Most dispatching jobs require a high school diploma or equivalent, with extensive on-the-job training. Depending on the field, the state, and the employer, the training could involve classroom work as well as hands-on work.
For fire, police, and ambulance dispatching jobs, training varies by state. Some states don’t have any requirements, while others ask for at least 40 hours of training and continuing education every 2-3 years. People who are interested in this type of dispatching can find out more about what their states require at the Association of Public-Safety Communications Officials.
Many employers use their own certifications, and these are often guided by the recommendations and best practices provided by the Association of Public-Safety Communications Officials, the National Emergency Number Association, and the International Academies of Emergency Dispatch. Dispatchers in this field also have to pass a written exam and typing tests.
The requirements differ for power plant dispatching jobs, where dispatchers must learn about electrical distribution and the equipment dispatchers use to regulate the flow of electricity. Many employers require would-be dispatchers to take the Power Plant Maintenance and Plant Operator exams from the Edison Electrical Institute. This measures skills in areas such as reading comprehension, math, spatial understanding, and mechanical concepts.
If they work in areas that could impact the electrical grid, power plant dispatchers may also need to be certified through the North American Electric Reliability Corporation’s System Operator Certification Program.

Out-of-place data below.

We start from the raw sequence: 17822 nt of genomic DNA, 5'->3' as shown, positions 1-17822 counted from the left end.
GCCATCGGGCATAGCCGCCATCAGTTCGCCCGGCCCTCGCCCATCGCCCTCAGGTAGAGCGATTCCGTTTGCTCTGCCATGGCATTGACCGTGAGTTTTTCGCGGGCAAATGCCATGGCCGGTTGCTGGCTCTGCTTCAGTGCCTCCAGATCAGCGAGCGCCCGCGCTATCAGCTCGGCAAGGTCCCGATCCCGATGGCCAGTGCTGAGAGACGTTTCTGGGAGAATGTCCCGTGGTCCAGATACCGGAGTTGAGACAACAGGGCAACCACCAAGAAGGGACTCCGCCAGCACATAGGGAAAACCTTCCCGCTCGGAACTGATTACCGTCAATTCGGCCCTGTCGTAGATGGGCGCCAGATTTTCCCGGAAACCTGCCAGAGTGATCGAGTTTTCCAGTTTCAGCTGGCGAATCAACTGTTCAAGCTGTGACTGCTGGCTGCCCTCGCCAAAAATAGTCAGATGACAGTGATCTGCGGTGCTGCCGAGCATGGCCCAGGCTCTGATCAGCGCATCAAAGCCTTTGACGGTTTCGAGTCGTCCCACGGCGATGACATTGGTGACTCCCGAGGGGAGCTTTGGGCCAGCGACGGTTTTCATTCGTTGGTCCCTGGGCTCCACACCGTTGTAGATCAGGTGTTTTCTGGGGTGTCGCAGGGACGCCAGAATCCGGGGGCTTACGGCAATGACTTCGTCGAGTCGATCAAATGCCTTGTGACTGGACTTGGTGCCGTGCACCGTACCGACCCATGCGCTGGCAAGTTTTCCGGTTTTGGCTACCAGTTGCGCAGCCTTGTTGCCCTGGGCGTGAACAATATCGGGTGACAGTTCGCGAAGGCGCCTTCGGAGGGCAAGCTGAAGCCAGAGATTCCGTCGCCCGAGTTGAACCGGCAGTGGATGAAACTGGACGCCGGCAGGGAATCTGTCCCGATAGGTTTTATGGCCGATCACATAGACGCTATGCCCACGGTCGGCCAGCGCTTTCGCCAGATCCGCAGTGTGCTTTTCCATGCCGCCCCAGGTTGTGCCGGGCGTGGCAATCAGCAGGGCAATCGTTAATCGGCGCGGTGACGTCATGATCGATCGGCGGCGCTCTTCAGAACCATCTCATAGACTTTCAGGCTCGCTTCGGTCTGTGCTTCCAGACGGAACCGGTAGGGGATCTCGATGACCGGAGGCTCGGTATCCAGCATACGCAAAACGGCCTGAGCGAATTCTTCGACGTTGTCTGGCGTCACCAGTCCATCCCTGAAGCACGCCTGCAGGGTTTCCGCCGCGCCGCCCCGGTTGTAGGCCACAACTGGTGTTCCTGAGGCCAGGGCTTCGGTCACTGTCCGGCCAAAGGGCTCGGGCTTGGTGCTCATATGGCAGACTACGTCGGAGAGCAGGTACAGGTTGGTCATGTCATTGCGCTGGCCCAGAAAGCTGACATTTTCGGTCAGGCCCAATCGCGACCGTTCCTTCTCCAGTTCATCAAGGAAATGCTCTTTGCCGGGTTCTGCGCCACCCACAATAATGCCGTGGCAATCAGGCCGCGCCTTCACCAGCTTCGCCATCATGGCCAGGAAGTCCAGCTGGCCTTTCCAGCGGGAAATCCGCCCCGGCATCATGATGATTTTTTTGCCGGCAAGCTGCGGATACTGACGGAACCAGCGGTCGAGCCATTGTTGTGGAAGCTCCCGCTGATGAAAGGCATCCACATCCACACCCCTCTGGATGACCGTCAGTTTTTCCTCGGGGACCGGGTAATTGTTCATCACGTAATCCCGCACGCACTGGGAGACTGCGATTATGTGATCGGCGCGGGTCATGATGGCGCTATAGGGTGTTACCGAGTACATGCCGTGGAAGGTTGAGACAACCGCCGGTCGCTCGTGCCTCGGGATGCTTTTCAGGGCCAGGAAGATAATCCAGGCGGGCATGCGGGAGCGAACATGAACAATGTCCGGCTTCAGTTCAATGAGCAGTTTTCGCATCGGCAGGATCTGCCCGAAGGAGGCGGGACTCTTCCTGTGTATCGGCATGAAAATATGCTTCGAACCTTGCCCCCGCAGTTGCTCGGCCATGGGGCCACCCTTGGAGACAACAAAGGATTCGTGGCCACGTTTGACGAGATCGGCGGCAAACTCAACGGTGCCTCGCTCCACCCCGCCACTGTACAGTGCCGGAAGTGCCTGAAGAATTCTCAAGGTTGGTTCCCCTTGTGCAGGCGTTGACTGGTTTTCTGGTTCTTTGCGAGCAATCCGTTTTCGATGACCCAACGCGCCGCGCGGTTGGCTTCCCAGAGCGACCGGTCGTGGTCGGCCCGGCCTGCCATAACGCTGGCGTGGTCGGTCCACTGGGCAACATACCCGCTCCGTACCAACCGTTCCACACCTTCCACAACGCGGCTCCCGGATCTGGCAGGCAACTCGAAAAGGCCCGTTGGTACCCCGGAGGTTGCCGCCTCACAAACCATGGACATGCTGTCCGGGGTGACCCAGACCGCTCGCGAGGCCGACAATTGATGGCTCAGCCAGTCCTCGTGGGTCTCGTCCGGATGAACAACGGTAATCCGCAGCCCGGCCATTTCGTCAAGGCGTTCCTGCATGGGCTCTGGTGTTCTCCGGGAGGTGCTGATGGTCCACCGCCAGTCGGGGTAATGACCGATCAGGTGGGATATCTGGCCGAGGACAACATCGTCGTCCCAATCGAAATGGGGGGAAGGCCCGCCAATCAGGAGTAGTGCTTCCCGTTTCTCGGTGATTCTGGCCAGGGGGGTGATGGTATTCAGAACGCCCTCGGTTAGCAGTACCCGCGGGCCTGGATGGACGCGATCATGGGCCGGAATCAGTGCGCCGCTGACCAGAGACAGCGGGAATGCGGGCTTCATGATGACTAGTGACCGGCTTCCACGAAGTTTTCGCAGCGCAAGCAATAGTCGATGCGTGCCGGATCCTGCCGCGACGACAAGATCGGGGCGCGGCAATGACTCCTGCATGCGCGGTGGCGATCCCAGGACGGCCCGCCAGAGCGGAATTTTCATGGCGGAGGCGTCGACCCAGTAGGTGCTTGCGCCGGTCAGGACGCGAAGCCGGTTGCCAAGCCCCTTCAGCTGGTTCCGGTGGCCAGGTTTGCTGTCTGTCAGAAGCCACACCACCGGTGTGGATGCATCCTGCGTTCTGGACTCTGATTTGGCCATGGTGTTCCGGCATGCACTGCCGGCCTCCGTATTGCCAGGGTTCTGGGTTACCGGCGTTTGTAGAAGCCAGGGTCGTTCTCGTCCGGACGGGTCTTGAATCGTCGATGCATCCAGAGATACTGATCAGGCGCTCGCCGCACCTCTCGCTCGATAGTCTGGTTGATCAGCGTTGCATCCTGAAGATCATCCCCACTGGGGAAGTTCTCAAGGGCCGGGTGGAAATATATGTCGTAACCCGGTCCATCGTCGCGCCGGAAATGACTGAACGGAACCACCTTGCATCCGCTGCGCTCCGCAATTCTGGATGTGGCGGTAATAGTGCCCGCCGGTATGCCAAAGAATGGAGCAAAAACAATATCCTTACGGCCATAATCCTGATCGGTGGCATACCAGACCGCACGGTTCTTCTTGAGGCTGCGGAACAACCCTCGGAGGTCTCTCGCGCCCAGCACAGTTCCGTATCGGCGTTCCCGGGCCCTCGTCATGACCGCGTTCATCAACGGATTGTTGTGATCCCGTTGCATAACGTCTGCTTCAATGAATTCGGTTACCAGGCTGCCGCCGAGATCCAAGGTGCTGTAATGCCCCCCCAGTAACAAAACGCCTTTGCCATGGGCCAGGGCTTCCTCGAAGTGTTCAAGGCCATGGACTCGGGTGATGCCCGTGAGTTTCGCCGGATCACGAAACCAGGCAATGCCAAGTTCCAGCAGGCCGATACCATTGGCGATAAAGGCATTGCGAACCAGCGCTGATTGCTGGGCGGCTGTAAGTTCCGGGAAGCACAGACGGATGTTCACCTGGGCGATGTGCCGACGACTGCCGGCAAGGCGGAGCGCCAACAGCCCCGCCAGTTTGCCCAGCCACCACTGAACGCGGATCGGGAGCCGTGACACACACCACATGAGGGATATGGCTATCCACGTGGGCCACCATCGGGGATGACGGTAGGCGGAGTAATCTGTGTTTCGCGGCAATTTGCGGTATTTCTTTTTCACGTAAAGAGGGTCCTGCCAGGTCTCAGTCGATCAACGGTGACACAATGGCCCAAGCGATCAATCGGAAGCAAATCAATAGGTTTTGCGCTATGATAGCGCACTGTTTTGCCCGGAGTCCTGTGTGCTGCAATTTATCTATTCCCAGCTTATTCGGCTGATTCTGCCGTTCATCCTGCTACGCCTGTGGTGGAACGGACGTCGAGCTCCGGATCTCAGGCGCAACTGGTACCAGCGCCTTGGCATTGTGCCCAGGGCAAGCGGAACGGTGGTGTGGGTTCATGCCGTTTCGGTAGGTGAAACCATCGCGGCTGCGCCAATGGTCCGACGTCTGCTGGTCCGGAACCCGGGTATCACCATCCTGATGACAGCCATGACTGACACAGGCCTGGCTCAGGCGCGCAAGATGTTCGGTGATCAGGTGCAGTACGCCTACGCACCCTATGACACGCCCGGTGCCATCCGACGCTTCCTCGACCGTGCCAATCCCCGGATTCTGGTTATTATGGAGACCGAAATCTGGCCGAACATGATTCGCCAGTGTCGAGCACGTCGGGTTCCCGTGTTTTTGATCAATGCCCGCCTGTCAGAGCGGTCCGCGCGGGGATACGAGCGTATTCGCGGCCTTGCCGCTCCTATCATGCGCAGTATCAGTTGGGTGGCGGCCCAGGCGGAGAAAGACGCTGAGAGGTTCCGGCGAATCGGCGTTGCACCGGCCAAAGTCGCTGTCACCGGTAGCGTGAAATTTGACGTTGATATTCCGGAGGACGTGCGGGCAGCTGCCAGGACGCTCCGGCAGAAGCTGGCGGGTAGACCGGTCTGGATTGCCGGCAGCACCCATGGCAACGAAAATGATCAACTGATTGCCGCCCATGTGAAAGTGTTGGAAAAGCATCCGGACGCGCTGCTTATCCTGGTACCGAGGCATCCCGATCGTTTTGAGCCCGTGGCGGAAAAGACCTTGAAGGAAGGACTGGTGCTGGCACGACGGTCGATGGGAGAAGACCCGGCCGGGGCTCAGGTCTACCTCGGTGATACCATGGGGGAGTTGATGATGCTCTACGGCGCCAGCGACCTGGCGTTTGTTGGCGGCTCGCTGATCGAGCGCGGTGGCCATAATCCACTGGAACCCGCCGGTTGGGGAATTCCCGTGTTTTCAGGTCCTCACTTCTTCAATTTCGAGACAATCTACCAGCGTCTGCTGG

Most dispatchers in all fields also have to pass other requirements, such as background checks, drug tests, and tests for hearing and vision. Being able to speak Spanish and knowing how to work with computers can be helpful for fire, police, and ambulance dispatchers. Power plant dispatchers can get an edge on the competition by completing a college or vocational degree in a highly scientific or mathematical field.
Do Dispatchers Make Good Money?
Dispatchers work in a variety of different industries, so the duties, responsibilities, and even the pay can vary significantly. But do they make good money?
The answer is yes, they do. The annual median income for fire, police, and ambulance dispatchers in 2019 was $41,910. For all other dispatchers, the annual average income was estimated at $67,850. In some fields, such as the power plant industry, the annual median income for dispatchers is as high as $85,950. The money is great, and although dispatchers don’t always see the results of what they do, their work is a valuable part of our infrastructure.